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Hey Rev!

How do I find a church and faith to bring strength to my soul?

- Searching

Dear Searching:

Growing up in the resolutely secular environment of Vancouver, BC, I didn’t know a whole lot of folks who were out of the closet as Christians. And the Christians whom I did know weren’t always all that easy to like: a lot of them had a disdain for the intellect, a strange fascination with shame, and a kind of unsettling need to convert others to their way of understanding the world.

But then there were a few who were different. People who were generous, funny, compassionate, and wise— and, much to my surprise, who were all of these things not in spite of their Christianity but, somehow, because of it. And so I started to wonder about their spiritual practices, about the worshipping communities to which they belonged. Beginning around 15 years ago, I slowly started to follow them to church.

At first I felt pretty seriously out of place. I had never been inside of a church except to attend the odd chamber music concert. And so I stood there, silent and awkward while the people around me said the Lord’s Prayer or sung. I kept going, however. Because something kept calling me back. At first I just went on special occasions. But then I want more and more often. Tentatively, I started to mumble along with the prayers and to dust off my long disused singing voice and join in the hymns. The beauty and the challenge of going to church, the truth that I heard named there, the witness to love and to loss that I experienced in its community. These things began to change me.

I guess it’s obvious that I stuck around.

If you are hearing a call to find a church and a vigorous faith, Searching, then go find the Christians who surprise you with their love, their patience, and their willingness to take holy risks. Ask them if they mind if you tag along when they go to church. (You needn’t to be too nervous about asking that question — I guarantee you that they’ll say yes.) And then go. And ask lots of questions.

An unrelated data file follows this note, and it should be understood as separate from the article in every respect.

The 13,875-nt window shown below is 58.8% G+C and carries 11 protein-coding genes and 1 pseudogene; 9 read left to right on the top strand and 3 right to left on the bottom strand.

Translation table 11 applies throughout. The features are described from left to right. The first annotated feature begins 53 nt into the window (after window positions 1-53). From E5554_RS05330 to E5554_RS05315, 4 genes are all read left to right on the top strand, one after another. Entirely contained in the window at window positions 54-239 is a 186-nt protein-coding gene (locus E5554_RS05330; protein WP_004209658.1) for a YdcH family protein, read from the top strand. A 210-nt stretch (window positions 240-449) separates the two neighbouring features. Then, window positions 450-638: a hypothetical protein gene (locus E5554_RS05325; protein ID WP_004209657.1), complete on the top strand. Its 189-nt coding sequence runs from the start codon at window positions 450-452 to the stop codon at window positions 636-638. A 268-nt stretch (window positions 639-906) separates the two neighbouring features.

Two notes of caution as you begin the work of finding for a church home. First, be aware that it’s easy to get caught up on surface things when you initially visit a church, so go no fewer than five or six times before you make a decision as to whether a given church is for you. Sometimes, for instance, people will reflexively reject a worshipping community because it is small or because a lot of the parishioners are older than they are. But, as you come to know the people in a given community — as you discover that its members are people with names and with stories — you may find that the very things that seemed like liabilities when you first arrived are revealed as strengths, that you are grateful to be surrounded by the wisdom of elders. Give, therefore, your explorations enough time to build up relationships, to get a sense of the rhythm of a church.

Second, ditch that unfortunate expression “church shopping” and the whole philosophy that goes with it. You aren’t looking to be a consumer of religion. And nor will a good church be hoping that you will buy a product from them. To the contrary, you are looking for people who are on a common search with you, who will help you bring focus and power to that search, who will send you forth challenged and energized, who will wonder alongside of you about what Jesus is like and how we are called to respond to him.

Every now and again, I will look at the people at the church where I now serve and I will see someone standing awkwardly and remaining silent while the people around him or her pray or sing. There is something glorious about that sight, about seeing someone taking their first tentative steps into the beautiful and sometimes hard discipline which is going to church.

I don’t know what the experience of being there is like for that person. But for me, a decade and a half ago, it was a lot like first stepping out onto the surface an ice rink. Initially, your skates tremble and you lurch around like someone on a boat in a storm. But after a while, you realize that the solid water beneath you is holding you up, that it is making a new kind of movement possible. That is the moment when you begin to glide, to sail across the water. That is the moment when some people even begin to dance.

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Martin Elfert

Martin Elfert

The Rev. Martin Elfert is an immigrant to the Christian faith. After the birth of his first child, he began to wonder about the ways in which the Divine was at work in the world. Shortly thereafter, he joined Christ Church Cathedral in Vancouver, BC, where he and his new son were baptized at the Easter Vigil in 2005 and where the community encouraged him to seek ordination.

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